Home » National » PARLIAMENT SAYS ZIMBABWE GOVT CAN’T FILE CHARGES AGAINST FARMERS WHO MISUSE INPUTS

HARARE--The Zimbabwe Parliamewnt's Legal Committtee says the government cannot institute criminal proceedings against farmers who misuse agricultural inputs and produce under the Command Agriculture Scheme, as the contracts between the two parties are of a civil nature and can only attract civil remedies.

In July last year, the government gazetted Statutory Instrument (SI) 79 of 2017 which provided for the criminalization of unauthorized purchase, selling or disposal of inputs and crops linked to the programme, with offenders facing three months' imprisonment.

Command Agriculture is a government scheme in which farmers are provided with inputs to produce an agreed amount of produce but the Legal Committee, led by respected lawyer Jonathan Samukange, says the scheme was governed by a civil contract between the government and the farmers similar to any civil contract regulated by the law of contract.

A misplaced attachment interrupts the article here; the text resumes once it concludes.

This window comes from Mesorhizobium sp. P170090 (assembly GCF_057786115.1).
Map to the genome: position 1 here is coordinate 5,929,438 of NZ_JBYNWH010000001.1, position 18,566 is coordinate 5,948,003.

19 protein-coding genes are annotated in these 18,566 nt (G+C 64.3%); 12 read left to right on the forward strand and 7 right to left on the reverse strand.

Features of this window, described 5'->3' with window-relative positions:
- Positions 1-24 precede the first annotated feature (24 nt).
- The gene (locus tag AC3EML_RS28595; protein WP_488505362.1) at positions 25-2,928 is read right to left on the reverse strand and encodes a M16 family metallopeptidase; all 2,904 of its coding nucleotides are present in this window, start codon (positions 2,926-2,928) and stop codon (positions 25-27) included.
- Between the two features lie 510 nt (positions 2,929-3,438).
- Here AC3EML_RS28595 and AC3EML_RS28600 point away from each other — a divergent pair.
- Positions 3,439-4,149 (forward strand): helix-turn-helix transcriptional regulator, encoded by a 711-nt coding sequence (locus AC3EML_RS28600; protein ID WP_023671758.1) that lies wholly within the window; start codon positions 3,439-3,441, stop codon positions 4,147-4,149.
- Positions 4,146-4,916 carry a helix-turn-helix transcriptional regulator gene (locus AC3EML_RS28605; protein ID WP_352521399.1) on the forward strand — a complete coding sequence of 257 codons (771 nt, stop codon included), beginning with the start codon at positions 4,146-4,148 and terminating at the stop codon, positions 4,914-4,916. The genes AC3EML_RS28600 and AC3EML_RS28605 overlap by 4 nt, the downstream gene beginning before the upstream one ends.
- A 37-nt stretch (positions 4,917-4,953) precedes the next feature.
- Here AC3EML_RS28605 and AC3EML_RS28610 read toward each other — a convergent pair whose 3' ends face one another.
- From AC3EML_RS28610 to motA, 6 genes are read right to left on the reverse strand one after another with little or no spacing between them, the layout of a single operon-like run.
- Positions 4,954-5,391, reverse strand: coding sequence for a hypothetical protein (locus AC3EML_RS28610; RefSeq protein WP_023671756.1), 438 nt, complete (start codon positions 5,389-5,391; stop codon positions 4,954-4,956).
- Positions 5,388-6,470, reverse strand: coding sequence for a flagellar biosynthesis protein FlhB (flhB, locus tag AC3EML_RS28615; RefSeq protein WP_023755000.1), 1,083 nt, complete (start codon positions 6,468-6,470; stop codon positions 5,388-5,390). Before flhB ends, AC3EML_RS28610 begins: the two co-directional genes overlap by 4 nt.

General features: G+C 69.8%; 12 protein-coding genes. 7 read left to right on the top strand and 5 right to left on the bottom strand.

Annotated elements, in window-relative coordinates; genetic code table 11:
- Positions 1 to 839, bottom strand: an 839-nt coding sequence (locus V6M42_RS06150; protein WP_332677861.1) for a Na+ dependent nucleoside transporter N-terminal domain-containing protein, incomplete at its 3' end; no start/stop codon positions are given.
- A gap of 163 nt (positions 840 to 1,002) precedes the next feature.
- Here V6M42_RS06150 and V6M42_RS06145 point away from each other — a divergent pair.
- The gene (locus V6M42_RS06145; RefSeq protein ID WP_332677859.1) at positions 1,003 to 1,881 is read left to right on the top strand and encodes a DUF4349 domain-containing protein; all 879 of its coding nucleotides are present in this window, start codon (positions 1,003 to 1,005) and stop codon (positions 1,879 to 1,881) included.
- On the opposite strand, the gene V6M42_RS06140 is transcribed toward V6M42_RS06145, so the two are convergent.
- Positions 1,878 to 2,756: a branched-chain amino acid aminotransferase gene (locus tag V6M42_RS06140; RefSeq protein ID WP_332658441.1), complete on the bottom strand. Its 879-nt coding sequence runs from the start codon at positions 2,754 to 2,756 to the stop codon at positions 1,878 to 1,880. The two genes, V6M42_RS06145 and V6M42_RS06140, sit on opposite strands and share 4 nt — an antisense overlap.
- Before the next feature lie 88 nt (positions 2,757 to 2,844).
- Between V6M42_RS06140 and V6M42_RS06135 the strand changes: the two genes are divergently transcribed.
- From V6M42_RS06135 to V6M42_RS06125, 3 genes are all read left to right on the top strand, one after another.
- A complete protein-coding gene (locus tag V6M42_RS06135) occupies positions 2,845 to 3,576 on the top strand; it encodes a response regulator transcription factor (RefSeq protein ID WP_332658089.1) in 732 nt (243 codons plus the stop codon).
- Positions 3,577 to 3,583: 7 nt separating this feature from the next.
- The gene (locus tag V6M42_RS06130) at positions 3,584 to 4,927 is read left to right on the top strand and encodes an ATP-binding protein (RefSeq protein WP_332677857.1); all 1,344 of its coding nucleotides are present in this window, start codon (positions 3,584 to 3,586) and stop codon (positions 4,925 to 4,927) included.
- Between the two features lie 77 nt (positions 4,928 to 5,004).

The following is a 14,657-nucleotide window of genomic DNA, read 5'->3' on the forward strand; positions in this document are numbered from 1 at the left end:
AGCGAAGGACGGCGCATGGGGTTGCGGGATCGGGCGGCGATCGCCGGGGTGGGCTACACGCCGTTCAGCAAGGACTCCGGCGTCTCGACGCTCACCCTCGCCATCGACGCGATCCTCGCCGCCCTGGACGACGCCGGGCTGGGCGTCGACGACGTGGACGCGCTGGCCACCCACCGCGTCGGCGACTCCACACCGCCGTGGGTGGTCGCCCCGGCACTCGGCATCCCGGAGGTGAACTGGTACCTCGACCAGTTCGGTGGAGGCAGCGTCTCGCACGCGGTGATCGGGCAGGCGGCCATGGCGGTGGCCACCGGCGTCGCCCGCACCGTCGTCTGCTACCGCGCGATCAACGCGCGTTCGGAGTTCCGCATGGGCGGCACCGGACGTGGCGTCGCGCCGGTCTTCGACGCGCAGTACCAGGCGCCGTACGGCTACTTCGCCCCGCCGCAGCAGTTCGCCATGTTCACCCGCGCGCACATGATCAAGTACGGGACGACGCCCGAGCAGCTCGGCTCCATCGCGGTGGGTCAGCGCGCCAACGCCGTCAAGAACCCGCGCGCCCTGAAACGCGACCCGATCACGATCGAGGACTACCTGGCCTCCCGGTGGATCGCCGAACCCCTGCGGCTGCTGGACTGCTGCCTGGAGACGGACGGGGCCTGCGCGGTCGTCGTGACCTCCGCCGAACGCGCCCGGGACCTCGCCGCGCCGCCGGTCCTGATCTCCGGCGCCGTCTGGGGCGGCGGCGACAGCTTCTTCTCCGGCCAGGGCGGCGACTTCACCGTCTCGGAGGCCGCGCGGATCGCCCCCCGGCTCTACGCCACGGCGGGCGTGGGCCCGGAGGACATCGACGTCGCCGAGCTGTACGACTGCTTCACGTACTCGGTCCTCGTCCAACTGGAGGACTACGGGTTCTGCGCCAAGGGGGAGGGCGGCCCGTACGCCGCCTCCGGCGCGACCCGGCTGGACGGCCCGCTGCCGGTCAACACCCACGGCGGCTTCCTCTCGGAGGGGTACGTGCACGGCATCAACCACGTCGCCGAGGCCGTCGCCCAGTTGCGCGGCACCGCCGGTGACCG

Thus, there is no need to create a criminal offence under a Statute where it is already provided for in terms of a contract, the committee said in an adverse report issued after deliberating on the SI.

For example, the committee said, if a person failed to pay back money borrowed from a bank, the aggrieved party's only right was to approach the civil court to attach and sell securities or properties to recover the defaulted loan.

It added that criminalisation of breach of contracts would not strengthen debt recovery laws or speedy recovery of loans in cases of breach of contract or default in the repayment of a loan. "The aggrieved party cannot seek recourse from the criminal court because the cause of action emanates from a purely civil contract and thus attracts civil remedies not punishment, it said.

Despite reports of alleged corruption, the Command Agriculture scheme has largely been successful, and has assisted Zimbabwe regain food self-sufficiency. The programme, which started off with maize only, has now been expanded to include other crops such as wheat and soybeans as well as livestock.

Source: NAM NEWS NETWORK

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